Botany and Ormiston Times
Howick and Pakuranga Times : Howick and Pakuranga Times Thursday February 13
12 --- Howick and Pakuranga Times, Thursday, February 13, 2014 www.times.co.nz Howick: Cnr Picton & Walter MacDonald Sts | Ph. 533 7493 Manurewa: 88 Great South Rd | Ph. 267 2530 email@example.com | www.resthavenfunerals.co.nz A MEMBER OF THE FUNERAL DIRECTORS ASSOCIATION OF NEW ZEALAND Compassionate and dedicated, our staff are here to help. 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Eleven service desks operate in the eastern districts area which includes Pakuranga, Bucklands Beach, Howick and Botany through to Flat Bush. They’ve been around for a number of years, says Garry Nicholls, the district’s JP co-ordinator, but more recently demand has accelerated. “There’s been huge growth in their use,” Mr Nicholls says. “New migrants have driven the growth because some are reluctant to go to people’s private homes, so these desks service their needs. “The service desks also oper- ate at night catering for those who can’t get to a JP during the day.” Responding specifcally for the after-hours trade is the recently- opened service desk at Pakuranga Plaza, available on Thursdays from 6-7.30pm, along with How- ick Information Centre (6.30-7pm) and Botany Library (6.30-8pm) on Thursdays. More than 11,000 people visited the service desks in the eastern dis- tricts last year. An appointment is not neces- sary but there can be a wait. Mr Nicholls says it’s not uncom- mon to see queues, particularly at Botany Library, where three JPs are stationed, and sometimes at Pakuranga Citizens Advice Bureau, which operates a Saturday 9.30- 11am service. Plans are under way to open another service desk at Half Moon Bay, alleviating pressure on peo- ple who otherwise must travel to Pakuranga, Howick or Botany for out-of-hours service. More than 150 JPs are registered in the east, although only about 100 are active. Mr Nicholls says the challenge is to make sure new JPs are join- ing up, particularly for the growing Botany/Flat Bush area. A feature of the eastern districts pool of JPs, he says, is the selection of ethnicities. A variety of nationalities are reg- istered speaking 16 different lan- guages, apart from English. “We’re always looking for new recruits and they have to meet stringent criteria,” he says. Nominations for appointments are accepted only from the Mem- ber of Parliament for the electorate where the nominee lives, or from a list MP with endorsement of the appropriate electorate MP. Nominees must have an adequate standard of education and genuine desire to serve the community. They should be of good stand- ing in the community (unrelated to material prosperity) and should be respected as people of good sense, character and integrity. “I’ve been a JP since 1989 and the role has not changed a great deal,” Mr Nicholls says. “But how we carry out our duties has changed a lot. The detail we need to attend to now is much greater, so there’s a big emphasis on getting the details right.” A JP’s role includes witnessing a person’s signature on a document, certifying copies of documents and completing an affdavit, which is a document sworn on oath or affrmed and is normally used in legal proceedings. They may also complete a variety of statutory declarations and Gov- ernment forms, including health, education and immigration. However, JPs may be, but are not necessarily, marriage celebrants. While service desks are conven- ient, some people still prefer to make an appointment and visit a JP at their home, Mr Nicholls says. Because they provide the service in their free time, it’s necessary to phone to make an appointment and ensure it’s made with the JP, not a family member or friend. The service is free and JPs may not accept or ask for any offered payment or gift. Documents should be dealt with by the JP immediately and com- pletely while the client waits. They should never attend to the documents in the client’s absence and hand them back at a later time. People should make sure they can observe the documents at all times and should not sign anything before the appointment. JP service desks in the south- ■ east are at Pakuranga Citizens Advice Bureau, Pakuranga Mall (Monday 1-2pm, Tuesday 10-11am, Wednesday 1-2pm, Friday 1-2pm, Saturday 9.30-11am); Pakuranga Plaza (Thursday 6-7.30pm); Ho- wick Information Centre, Picton Street (Tuesday 12-1pm, Thursday 6.30-7.30pm); Botany Citizens Ad- vice Bureau, Botany Town Centre (Tuesday 1-2pm, Wednesday 12 noon-1pm Thursday 12 noon-1pm); Botany Library, Botany Town Cen- tre (Thursday 6.30-8pm). Names, addresses and telephone ■ numbers for JPs are listed in the Auckland Yellow Pages, or online at the Auckland Justices of the Peace Association website www. jpauckland.org.nz.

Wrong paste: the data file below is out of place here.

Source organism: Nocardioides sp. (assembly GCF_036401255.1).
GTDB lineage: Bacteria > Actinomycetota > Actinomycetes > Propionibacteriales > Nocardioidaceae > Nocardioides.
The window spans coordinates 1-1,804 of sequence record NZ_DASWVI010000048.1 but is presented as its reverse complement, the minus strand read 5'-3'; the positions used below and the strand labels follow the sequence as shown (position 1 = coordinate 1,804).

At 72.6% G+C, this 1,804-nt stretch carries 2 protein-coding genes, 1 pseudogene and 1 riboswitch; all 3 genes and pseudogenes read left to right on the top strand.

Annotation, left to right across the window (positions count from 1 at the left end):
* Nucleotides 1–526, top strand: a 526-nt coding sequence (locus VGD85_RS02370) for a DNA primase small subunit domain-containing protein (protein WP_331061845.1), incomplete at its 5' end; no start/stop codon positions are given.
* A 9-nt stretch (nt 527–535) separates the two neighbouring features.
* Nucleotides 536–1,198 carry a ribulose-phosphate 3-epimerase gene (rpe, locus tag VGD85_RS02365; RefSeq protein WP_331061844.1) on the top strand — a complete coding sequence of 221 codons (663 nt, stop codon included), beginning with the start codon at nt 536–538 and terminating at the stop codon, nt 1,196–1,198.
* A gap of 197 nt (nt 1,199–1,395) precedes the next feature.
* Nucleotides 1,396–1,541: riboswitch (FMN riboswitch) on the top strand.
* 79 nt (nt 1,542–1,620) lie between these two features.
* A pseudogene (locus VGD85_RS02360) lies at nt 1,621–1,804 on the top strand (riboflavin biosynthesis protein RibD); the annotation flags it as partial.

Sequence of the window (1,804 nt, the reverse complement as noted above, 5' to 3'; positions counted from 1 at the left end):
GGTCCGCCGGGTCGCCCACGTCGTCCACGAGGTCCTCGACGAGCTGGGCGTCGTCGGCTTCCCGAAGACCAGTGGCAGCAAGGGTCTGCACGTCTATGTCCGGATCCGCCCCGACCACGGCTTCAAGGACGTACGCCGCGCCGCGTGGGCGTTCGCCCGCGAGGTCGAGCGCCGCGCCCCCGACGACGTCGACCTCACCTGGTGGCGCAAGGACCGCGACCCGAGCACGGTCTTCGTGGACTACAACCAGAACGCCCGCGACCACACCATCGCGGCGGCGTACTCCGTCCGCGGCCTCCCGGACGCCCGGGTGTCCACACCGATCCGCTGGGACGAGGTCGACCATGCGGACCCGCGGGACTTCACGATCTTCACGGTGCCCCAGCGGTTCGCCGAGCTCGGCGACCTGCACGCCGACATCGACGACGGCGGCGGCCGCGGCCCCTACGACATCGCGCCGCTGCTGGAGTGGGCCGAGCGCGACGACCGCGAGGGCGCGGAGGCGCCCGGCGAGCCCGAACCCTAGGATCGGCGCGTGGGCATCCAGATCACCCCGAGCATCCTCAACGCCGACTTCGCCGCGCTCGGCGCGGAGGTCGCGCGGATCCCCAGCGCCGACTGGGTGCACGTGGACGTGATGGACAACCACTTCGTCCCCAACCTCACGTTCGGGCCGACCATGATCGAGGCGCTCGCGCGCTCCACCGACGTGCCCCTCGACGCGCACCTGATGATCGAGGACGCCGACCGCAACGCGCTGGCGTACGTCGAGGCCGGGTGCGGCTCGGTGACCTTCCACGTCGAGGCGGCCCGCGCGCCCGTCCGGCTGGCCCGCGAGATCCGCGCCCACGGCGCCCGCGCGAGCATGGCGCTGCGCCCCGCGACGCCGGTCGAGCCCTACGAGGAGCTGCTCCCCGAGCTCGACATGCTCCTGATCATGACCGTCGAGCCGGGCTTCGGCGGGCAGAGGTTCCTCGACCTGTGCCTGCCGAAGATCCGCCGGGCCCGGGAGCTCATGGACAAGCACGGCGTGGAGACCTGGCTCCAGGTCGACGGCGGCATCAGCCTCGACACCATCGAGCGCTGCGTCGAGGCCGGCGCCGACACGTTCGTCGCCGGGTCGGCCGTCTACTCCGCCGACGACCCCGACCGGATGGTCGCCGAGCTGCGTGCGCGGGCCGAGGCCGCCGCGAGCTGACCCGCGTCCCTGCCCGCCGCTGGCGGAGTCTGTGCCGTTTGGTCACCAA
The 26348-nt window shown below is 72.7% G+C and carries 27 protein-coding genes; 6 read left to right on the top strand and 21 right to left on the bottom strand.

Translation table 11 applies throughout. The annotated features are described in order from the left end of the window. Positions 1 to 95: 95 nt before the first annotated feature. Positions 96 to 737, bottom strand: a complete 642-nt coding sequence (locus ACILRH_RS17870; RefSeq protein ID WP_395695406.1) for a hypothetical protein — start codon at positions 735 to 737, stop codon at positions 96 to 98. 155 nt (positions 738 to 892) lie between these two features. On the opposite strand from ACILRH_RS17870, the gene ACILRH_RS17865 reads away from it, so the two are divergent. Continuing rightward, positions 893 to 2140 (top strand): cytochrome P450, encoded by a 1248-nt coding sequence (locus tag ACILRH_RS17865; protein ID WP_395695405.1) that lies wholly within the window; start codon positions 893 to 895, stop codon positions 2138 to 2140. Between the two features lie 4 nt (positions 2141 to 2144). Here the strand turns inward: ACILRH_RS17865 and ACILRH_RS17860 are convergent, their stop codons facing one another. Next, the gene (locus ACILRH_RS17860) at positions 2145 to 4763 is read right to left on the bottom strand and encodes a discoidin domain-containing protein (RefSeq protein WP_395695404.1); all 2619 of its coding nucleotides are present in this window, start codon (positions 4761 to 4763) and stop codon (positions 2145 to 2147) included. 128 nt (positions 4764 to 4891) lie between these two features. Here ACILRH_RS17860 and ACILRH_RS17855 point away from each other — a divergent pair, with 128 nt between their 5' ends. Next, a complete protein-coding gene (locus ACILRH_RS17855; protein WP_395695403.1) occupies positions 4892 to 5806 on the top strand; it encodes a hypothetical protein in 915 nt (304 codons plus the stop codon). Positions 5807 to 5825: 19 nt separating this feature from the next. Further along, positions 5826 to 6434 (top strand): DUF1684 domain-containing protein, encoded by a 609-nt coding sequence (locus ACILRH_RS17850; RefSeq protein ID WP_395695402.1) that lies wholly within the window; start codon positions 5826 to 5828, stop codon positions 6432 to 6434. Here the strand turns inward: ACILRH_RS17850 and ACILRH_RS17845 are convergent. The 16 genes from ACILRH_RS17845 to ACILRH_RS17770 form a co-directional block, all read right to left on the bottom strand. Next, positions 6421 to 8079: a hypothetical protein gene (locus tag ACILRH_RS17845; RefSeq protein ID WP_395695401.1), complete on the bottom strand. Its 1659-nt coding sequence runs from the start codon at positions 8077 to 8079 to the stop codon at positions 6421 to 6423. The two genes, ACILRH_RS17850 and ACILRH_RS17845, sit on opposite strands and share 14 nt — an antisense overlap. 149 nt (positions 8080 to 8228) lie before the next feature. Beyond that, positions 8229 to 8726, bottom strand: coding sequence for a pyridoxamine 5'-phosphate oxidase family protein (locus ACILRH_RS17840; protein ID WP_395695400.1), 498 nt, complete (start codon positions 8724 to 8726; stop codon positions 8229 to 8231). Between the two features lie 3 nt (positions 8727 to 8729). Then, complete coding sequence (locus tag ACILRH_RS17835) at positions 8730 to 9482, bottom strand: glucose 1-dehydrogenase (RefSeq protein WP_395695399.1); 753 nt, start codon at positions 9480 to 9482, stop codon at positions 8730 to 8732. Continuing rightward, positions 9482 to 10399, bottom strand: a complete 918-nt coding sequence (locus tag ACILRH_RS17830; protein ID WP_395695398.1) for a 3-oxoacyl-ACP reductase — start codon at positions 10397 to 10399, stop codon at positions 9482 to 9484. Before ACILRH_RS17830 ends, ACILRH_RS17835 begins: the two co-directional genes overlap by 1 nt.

Howick and Pakuranga Times Monday February 10 2014
Howick and Pakuranga Times Monday February 17